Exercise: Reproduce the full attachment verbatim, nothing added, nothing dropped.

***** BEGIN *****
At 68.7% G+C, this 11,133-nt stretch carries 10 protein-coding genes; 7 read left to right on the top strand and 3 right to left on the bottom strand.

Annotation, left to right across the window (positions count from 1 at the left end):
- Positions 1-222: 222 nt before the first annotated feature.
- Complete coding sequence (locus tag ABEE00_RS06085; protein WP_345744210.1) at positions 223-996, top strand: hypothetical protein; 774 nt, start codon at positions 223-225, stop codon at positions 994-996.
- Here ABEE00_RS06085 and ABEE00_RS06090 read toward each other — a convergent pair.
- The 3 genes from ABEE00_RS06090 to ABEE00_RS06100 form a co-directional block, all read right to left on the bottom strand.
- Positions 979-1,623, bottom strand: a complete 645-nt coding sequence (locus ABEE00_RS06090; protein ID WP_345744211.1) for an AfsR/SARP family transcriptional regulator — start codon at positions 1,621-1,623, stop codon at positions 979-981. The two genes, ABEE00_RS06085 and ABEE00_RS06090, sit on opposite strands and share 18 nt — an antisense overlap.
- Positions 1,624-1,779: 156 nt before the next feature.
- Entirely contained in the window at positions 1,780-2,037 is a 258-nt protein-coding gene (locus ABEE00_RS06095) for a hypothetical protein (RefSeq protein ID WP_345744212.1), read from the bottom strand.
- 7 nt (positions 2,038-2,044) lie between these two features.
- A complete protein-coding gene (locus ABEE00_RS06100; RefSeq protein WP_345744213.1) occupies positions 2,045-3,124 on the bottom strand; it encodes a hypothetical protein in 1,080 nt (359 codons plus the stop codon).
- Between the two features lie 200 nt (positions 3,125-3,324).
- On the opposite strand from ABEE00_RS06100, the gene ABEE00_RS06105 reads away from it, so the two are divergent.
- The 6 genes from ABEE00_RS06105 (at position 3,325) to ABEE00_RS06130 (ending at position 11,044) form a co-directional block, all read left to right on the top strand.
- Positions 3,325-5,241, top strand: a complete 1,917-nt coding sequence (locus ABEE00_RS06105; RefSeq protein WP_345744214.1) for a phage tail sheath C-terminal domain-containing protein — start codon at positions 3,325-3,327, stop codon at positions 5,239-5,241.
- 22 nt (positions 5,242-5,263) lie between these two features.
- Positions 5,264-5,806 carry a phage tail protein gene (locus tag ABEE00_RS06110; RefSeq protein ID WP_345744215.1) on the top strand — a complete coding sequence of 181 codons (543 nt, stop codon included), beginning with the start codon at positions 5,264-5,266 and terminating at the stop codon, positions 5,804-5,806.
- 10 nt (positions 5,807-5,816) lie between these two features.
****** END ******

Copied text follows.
At 68.7% G+C, this 11,133-nt stretch carries 10 protein-coding genes; 7 read left to right on the top strand and 3 right to left on the bottom strand.

Annotation, left to right across the window (positions count from 1 at the left end):
- Positions 1-222: 222 nt before the first annotated feature.
- Complete coding sequence (locus tag ABEE00_RS06085; protein WP_345744210.1) at positions 223-996, top strand: hypothetical protein; 774 nt, start codon at positions 223-225, stop codon at positions 994-996.
- Here ABEE00_RS06085 and ABEE00_RS06090 read toward each other — a convergent pair.
- The 3 genes from ABEE00_RS06090 to ABEE00_RS06100 form a co-directional block, all read right to left on the bottom strand.
- Positions 979-1,623, bottom strand: a complete 645-nt coding sequence (locus ABEE00_RS06090; protein ID WP_345744211.1) for an AfsR/SARP family transcriptional regulator — start codon at positions 1,621-1,623, stop codon at positions 979-981. The two genes, ABEE00_RS06085 and ABEE00_RS06090, sit on opposite strands and share 18 nt — an antisense overlap.
- Positions 1,624-1,779: 156 nt before the next feature.
- Entirely contained in the window at positions 1,780-2,037 is a 258-nt protein-coding gene (locus ABEE00_RS06095) for a hypothetical protein (RefSeq protein ID WP_345744212.1), read from the bottom strand.
- 7 nt (positions 2,038-2,044) lie between these two features.
- A complete protein-coding gene (locus ABEE00_RS06100; RefSeq protein WP_345744213.1) occupies positions 2,045-3,124 on the bottom strand; it encodes a hypothetical protein in 1,080 nt (359 codons plus the stop codon).
- Between the two features lie 200 nt (positions 3,125-3,324).
- On the opposite strand from ABEE00_RS06100, the gene ABEE00_RS06105 reads away from it, so the two are divergent.
- The 6 genes from ABEE00_RS06105 (at position 3,325) to ABEE00_RS06130 (ending at position 11,044) form a co-directional block, all read left to right on the top strand.
- Positions 3,325-5,241, top strand: a complete 1,917-nt coding sequence (locus ABEE00_RS06105; RefSeq protein WP_345744214.1) for a phage tail sheath C-terminal domain-containing protein — start codon at positions 3,325-3,327, stop codon at positions 5,239-5,241.
- 22 nt (positions 5,242-5,263) lie between these two features.
- Positions 5,264-5,806 carry a phage tail protein gene (locus tag ABEE00_RS06110; RefSeq protein ID WP_345744215.1) on the top strand — a complete coding sequence of 181 codons (543 nt, stop codon included), beginning with the start codon at positions 5,264-5,266 and terminating at the stop codon, positions 5,804-5,806.
- 10 nt (positions 5,807-5,816) lie between these two features.